5 questions investors should be asking inception-stage generative AI founders

We believe that we are at the dawn of the generative AI era, similar to the prior PC, web, mobile and cloud eras, which represents a sea change in how consumers and businesses will interact with technology. However, building successful companies will require a specialized focus from investors — not just in providing capital but also in operational prowess that’s as unique and forward-thinking as the generative AI industry itself.

Last week, we announced the first dedicated seed vehicle in our history, the $250 million Mayfield AI Start, which will support founders starting at day zero.

As we meet with many AI-native founders, here are the top five pieces of company-building advice we’re sharing with them.

1. How do you plan to dominate this new tech stack layer?

Paradigm shifts propel the rebuilding of the technology stack, creating new enduring companies in every era. For instance, Oracle rose to prominence as the PC era enterprise software provider, but in the cloud era, Salesforce and the SaaS model became a viable alternative. Intel dominated as the chip king in the PC era but mobile customers preferred ARM (Advanced RISC Machine), which is now being displaced by RISC-V today.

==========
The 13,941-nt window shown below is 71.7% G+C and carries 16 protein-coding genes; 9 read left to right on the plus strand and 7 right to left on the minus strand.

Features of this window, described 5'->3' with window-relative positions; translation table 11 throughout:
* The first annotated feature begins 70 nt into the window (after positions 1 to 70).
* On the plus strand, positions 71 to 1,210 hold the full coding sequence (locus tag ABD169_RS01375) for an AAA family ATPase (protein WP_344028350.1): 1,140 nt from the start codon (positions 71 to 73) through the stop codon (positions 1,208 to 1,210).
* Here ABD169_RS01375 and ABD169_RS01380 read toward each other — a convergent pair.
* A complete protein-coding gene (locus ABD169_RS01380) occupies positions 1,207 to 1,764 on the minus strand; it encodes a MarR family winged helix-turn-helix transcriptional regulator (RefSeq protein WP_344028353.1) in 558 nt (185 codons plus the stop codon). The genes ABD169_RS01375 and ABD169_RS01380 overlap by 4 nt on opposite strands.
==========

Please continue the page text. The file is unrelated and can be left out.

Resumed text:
As we meet with many AI-native founders, here are the top five pieces of company-building advice we’re sharing with them.

The AI era has already created leaders like Nvidia on the chip front and is giving rise to emerging leaders like open source AI model community Hugging Face (similar to GitHub in the cloud age) and foundational model platform OpenAI, whose ChatGPT is being compared to the Netscape browser moment of the web era.

So we are encouraging AI-first founders to think big about how they will become an independent company that dominates a layer of the new technology stack.

Image Credits: Mayfield Fund

2. Are you providing a painkiller or a vitamin?

AI-powered innovation, in particular with large language models and generative AI, has the opportunity to create new markets and shift the dynamics in existing markets. But it is important to identify what innovation bet a founder is making and frame it as a painkiller, not a vitamin for the specific persona they are targeting.

Some questions we are encouraging founders to ask include:

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